“During (the preparation for) a beautification project we found a rifle and a handgun near a school,” says Fraites, adding that this past January the city had 30 murders. “Schools are the epicenter of meeting for ethnic groups, and sort of a ‘powder keg.’”

CYGP Executive Director Wyneshia Foxworth notes, “We just lost a (student) over the weekend. It’s a constant. It’s rampant. At the end of the summer there were murders at the rec center – that’s supposed to be a safe place.

“A few years ago we were in an elementary school that was the most dangerous school in the city,” she says. “It was an elementary school!”

Now the organization is focused on working with grades 6 through 9, and operates in 20 schools around the city. As positive role models aged 17 to 24 they are capable of changing the entire culture of a school: Foxworth said no fewer than eight City Year partner schools dropped off the “dangerous” list this year.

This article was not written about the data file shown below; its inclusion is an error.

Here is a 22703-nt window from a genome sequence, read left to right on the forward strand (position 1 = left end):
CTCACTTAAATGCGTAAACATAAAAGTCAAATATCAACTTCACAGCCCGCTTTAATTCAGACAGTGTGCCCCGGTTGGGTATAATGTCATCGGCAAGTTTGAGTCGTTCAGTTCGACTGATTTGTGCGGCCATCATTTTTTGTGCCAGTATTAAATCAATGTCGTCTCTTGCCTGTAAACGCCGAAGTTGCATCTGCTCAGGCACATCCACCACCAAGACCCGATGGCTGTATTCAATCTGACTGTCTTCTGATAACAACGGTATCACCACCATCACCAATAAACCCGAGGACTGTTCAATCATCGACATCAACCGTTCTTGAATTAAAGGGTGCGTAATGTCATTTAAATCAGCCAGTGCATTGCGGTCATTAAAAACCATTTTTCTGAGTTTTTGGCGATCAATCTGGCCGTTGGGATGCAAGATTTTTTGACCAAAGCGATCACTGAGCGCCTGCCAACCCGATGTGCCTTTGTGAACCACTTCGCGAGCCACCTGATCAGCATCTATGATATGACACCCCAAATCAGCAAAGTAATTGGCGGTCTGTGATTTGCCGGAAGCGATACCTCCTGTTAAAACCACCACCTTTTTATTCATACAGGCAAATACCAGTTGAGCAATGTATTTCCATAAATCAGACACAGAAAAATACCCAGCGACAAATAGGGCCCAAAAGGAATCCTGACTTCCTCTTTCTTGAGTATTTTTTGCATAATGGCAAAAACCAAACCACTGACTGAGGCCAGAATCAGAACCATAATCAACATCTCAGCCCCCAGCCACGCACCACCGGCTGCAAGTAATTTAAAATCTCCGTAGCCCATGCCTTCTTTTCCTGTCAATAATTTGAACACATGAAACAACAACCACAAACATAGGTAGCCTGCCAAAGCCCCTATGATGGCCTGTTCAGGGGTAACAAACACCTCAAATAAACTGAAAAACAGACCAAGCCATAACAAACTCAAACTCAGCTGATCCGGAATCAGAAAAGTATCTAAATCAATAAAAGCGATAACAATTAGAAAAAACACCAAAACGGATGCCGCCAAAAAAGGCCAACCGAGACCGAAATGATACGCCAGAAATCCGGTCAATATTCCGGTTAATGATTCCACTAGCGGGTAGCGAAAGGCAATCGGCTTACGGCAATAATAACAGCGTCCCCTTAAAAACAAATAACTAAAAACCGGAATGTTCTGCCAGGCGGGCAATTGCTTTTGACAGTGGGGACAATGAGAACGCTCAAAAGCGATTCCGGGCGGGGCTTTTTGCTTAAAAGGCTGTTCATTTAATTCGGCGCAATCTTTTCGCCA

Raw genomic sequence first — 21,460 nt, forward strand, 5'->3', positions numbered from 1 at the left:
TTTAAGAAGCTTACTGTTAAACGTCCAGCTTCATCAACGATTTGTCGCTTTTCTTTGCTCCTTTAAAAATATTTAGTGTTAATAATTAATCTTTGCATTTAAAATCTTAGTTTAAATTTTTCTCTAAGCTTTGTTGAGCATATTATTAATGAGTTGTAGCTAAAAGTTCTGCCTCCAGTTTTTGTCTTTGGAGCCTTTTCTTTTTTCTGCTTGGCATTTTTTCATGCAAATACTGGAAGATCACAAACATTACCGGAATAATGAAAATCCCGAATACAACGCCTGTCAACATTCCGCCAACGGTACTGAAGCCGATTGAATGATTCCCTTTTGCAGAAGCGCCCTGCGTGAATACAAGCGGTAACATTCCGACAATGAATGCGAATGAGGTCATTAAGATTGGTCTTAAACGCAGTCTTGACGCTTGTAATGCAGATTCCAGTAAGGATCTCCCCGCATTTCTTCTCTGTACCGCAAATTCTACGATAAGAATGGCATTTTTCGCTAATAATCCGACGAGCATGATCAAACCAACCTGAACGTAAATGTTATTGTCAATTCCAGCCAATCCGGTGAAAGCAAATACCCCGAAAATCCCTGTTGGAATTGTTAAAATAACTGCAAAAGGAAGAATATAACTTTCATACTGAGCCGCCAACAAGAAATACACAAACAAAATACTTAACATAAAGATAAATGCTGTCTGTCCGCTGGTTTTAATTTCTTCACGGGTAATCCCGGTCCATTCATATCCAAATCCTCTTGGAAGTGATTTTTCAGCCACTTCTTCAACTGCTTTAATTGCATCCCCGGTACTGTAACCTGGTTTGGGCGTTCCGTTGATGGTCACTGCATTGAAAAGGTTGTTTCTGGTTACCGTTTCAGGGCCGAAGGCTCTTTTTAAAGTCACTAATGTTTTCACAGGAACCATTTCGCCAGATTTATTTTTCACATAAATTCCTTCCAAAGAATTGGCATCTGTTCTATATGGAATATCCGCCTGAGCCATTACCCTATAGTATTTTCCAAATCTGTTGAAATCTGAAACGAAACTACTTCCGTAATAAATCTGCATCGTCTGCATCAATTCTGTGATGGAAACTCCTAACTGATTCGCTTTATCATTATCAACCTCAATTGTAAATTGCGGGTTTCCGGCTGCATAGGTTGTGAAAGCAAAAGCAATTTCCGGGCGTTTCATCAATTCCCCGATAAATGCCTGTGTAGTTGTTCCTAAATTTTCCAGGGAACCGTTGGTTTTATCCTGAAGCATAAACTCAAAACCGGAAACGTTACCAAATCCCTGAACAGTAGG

With 255 local corps members annually, the site is driven by the goal of getting tenth graders on track to graduate. Students who progress to tenth grade with their peers are four times more likely to graduate from high school than those who fall behind.

I visited Mastery Charter School – Shoemaker Campus, which when formerly known as Shoemaker School was the second most violent school in the city. Philly’s charter schools are still quasi-public, but the Mastery umbrella brings a lot more funding into the picture. Mastery brought in new leadership and with it City Year, and the school promptly dropped off the list of “dangerous” places to learn. I also got to experience the launch of the second year of a program called cyMentor, in which City Year partners with iMentor to provide three-year mentors to every sophomore student in the school. This way every child City Year has worked with until tenth grade continues to have guidance through their high school graduation.